Quantifying nutrient supply to the Southern Ocean
Article first published online: 17 MAY 2006
Copyright 2006 by the American Geophysical Union.
Journal of Geophysical Research: Oceans (1978–2012)
Volume 111, Issue C5, May 2006
How to Cite
2006), Quantifying nutrient supply to the Southern Ocean, J. Geophys. Res., 111, C05011, doi:10.1029/2005JC003076., , and (
- Issue published online: 17 MAY 2006
- Article first published online: 17 MAY 2006
- Manuscript Accepted: 20 JAN 2006
- Manuscript Revised: 16 DEC 2005
- Manuscript Received: 27 MAY 2005
- nutrient supply;
- Southern Ocean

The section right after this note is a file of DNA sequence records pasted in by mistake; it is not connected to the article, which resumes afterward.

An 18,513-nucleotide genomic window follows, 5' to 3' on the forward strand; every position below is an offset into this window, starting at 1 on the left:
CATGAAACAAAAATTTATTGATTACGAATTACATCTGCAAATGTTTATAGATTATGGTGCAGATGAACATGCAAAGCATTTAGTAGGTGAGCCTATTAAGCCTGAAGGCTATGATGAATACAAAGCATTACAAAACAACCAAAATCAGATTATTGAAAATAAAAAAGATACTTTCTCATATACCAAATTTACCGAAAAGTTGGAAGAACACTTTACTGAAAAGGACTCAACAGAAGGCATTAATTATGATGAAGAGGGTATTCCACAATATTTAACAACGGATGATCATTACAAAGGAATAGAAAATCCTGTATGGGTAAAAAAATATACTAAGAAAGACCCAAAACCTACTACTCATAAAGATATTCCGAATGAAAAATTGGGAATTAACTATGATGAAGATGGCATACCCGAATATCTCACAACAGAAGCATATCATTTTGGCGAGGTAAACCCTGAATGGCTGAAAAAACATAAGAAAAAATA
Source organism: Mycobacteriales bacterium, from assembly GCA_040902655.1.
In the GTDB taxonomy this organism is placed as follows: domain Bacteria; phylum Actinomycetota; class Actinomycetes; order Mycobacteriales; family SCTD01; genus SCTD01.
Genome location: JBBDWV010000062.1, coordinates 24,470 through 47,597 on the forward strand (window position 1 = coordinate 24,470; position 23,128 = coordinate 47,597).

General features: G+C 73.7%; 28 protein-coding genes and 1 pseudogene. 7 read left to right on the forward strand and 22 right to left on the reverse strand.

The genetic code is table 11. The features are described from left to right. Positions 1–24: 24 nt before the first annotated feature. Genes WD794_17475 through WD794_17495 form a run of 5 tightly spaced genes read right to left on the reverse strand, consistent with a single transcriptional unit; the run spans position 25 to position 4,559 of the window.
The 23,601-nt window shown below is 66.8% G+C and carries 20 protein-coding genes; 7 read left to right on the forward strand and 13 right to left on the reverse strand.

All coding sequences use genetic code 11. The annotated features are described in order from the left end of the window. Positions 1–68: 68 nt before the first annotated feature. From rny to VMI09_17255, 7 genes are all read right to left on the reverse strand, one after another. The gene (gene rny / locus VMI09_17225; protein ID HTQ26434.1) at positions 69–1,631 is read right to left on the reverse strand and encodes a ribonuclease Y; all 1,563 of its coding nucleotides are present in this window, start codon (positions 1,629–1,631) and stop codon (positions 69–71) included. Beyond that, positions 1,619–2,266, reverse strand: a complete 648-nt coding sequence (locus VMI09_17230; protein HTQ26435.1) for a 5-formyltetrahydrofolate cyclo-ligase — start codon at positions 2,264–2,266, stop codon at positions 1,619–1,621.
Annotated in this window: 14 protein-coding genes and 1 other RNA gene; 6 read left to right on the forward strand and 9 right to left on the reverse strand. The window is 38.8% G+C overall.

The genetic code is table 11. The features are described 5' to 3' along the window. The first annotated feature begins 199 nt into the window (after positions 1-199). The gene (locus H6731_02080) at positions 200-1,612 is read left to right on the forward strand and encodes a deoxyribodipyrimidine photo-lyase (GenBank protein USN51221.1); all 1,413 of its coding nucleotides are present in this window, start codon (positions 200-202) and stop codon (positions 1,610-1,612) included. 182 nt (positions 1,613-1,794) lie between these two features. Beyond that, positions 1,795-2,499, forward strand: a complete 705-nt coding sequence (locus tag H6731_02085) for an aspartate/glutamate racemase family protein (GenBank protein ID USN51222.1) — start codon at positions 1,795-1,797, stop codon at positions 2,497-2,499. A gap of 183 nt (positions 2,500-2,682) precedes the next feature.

Using nutrient concentrations on neutral density surfaces in the Southern Ocean and climatological winds, both of which are fairly well constrained, we have estimated the long-term average of net export from the upper ocean (i.e., the net supply of nutrients in Circumpolar Deep Water and Antarctic Intermediate Water to the surface layer) over the whole of the Southern Ocean south of the wind stress maximum at an average latitude of 50°S. We calculate net new production (equivalent to export production) values of 51 ± 3 Tmol Si yr−1 and 14 ± 3 Tmol N yr−1. The latter is equivalent to 1.1 ± 0.2 Pg C yr−1 when scaled with the Redfield ratio of C to N. These values are in good agreement with recent observational and modeling estimates and are reasonably in line with inverse model calculations. Interpolating the high-quality data from meridional World Ocean Circulation Experiment sections onto the neutral density surfaces revealed remarkable constancy of nutrient concentrations at all longitudes and depths below about 340 ± 100 m, which we call the surface-influenced depth. This indicates that isopycnic stirring by eddies in the Southern Ocean is efficient at homogenizing nutrient concentrations and removing any signature of remineralization. The large depth of the surface-influenced depth, over twice the winter mixed layer depth, also indicates that eddies must be responsible for transferring nutrient deficits resulting from drawdown in the surface layer across the pycnocline to several hundred meters deep.